No. 6 USC at Stanford: There is a slight possibility the Trojans may use revenge as a motivating factor this week against the Cardinal. They remember, as does nearly everyone else in the country, last year’s meltdown when Stanford rolled into the L.A. Coliseum as 42-point underdogs and rolled out with a colossal 24-23 upset. The Cardinal is a much better team this year than last year, but it’s doubtful that’s going to help. USC has been invincible lately, outscoring the last six opponents by a 231-23 margin and protecting a perfect November record (25-0) since Pete Carroll became head coach in 2001. And while the Trojans get most of their ink for offense, their defense is No. 1 nationally in total and scoring defense. No way the Cardinal pulls off the shocker this time … USC 45, Stanford 7. (7 p.m. EST, Versus)

Mississippi State at No. 1 Alabama: The only thing that could derail the Crimson Tide before their SEC title showdown with Florida is the Crimson Tide themselves. Bama finishes the regular season against teams with a combined record of 8-11, starting this week with the 3-6 Bulldogs. You might think the Tide would put it on cruise control, but I doubt Nick Saban lets that happen. Mississippi State has been a recent thorn in Alabama’s side – the Tide haven’t scored an offensive touchdown in the last three games in the series and they lost a 24-16 decision when the Bulldogs last visited Tuscaloosa in 2006. Those history lessons should be more than enough incentive to stay focused … Alabama 27, Mississippi State 14. (7:45 p.m. EST, ESPN)

No. 25 Tulsa at Houston: Some of the shine is off the Golden Hurricane after absorbing a 30-23 loss to Arkansas two weeks ago. Maybe it was the best thing for them, though. Before that contest, Tulsa seemed like a team more interested in playing not to lose. This week, they travel to Houston for what should be a good, old-fashioned shootout. These are two of most prolific scoring offenses in the country, and neither team bothers much with defense. The difference-maker should be Tulsa’s running game, which compliments QB David Johnson very nicely … Tulsa 49, Houston 28. (8 p.m. EST)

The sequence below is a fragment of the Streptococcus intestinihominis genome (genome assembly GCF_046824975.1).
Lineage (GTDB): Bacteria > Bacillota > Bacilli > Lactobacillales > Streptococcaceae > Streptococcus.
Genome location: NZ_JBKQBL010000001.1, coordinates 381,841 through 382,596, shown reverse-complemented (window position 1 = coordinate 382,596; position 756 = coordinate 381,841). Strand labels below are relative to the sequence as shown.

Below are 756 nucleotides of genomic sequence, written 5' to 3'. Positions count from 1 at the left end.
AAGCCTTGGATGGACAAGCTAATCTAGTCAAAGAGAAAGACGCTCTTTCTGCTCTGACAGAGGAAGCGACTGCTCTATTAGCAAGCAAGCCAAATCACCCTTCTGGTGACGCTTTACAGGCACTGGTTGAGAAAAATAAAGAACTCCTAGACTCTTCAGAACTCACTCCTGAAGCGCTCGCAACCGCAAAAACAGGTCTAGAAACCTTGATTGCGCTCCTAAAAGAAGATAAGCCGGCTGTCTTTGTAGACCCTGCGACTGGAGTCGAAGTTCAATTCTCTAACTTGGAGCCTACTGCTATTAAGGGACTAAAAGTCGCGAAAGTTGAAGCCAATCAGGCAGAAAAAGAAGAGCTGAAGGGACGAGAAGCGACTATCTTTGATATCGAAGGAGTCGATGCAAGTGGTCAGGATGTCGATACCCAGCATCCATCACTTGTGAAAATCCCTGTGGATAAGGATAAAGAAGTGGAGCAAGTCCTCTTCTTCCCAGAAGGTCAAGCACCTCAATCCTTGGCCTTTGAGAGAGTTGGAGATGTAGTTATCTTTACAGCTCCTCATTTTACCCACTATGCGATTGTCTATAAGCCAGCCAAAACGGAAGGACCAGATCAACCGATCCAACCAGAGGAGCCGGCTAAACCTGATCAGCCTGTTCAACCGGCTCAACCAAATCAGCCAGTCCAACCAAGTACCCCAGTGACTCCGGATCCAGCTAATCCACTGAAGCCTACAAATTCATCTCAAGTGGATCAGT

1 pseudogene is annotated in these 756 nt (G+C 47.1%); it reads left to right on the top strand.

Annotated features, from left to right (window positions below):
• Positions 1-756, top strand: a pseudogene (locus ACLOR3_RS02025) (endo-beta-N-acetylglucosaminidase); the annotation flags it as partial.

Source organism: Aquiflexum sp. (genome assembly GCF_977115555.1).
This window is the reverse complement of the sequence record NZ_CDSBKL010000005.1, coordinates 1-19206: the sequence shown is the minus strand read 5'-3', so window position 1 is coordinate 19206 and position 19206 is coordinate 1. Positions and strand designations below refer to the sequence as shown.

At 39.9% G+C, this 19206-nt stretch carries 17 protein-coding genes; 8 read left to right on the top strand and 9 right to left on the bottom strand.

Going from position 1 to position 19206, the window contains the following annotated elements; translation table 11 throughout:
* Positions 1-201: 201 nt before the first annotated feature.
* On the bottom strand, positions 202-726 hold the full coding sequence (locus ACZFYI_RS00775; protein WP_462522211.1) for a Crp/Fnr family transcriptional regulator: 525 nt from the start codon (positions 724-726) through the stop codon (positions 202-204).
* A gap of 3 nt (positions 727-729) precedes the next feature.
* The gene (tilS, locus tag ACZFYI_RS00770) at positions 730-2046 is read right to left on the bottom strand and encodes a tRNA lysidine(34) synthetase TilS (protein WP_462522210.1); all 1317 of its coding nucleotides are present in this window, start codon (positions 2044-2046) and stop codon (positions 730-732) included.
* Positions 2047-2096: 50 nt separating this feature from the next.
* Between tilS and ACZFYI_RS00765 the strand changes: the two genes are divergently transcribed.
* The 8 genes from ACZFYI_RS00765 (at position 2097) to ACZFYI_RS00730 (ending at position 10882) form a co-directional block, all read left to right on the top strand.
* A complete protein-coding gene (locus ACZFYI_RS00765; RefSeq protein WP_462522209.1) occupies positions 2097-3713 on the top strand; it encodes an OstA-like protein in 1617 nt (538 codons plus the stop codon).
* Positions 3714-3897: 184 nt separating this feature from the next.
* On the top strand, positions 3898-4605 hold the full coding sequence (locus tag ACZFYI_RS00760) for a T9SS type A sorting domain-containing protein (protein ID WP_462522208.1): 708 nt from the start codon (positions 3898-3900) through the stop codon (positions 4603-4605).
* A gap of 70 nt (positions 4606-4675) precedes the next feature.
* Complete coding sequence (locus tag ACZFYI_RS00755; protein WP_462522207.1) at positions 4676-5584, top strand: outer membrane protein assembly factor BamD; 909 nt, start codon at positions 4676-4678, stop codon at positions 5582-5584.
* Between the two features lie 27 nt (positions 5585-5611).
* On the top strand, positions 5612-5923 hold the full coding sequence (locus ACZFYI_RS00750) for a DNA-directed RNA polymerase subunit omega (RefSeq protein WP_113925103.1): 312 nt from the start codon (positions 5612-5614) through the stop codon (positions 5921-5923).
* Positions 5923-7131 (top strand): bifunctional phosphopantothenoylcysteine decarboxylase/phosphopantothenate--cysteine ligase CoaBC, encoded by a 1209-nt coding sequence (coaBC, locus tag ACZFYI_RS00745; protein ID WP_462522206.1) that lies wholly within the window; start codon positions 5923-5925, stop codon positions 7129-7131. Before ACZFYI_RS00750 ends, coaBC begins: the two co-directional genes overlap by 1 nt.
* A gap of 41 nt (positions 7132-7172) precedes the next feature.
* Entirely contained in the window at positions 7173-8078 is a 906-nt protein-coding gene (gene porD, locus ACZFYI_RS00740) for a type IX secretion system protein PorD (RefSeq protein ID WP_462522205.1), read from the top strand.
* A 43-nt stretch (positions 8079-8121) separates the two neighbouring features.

No. 8 Utah at San Diego State: While the Utes are looking to stay undefeated and on track for a BCS bowl berth, the Aztecs are simply trying to get to the barn. They are 1-9 and have surrendered 35 or more points in each of their last six games. And in case you think Chuck Long’s team is simply deficient defensively, know that SDSU ranks 100th or worse nationally in the following categories: rushing, total and scoring offense, rushing, scoring and total defense, turnover margin and punt returns. At least they play their home games in nice weather … Utah 48, San Diego State 7. (8 p.m. EST, The Mtn.)

No. 10 Ohio State at Illinois: Is this redemption game for the Buckeyes? You bet it is. There are very few times during a football season when a team goes into a game thinking about little else than playing for its own self-worth, and that should be the mind-set for members of the Ohio State defense as they head to Champaign-Urbana this weekend. Last year, the defense simply could not get the Illini and QB Juice Williams off the field in the fourth quarter when it mattered most. While the Buckeyes have been on a roller-coaster ride with their offense the last couple of weeks, the defense has remained steady, and it’s hard to believe that guys like James Laurinaitis and Malcolm Jenkins will let what happened last year happen again this year … Ohio State 24, Illinois 17. (12 noon EST, ESPN)

Here are the spreads for the aforementioned games: Indiana (+36) at Penn State; Georgia (-8) at Auburn; Texas (-13) at Kansas; Toledo at Western Michigan (-14); North Carolina (-2½) at Maryland; South Carolina at Florida (-21); Boise State (-34) at Idaho; USC (-20½) at Stanford; Mississippi State (+22) at Alabama; Tulsa (-4) at Houston; Utah (-28) at San Diego State; Ohio State at Illinois (+10).

Enjoy the games and we’ll visit again next week.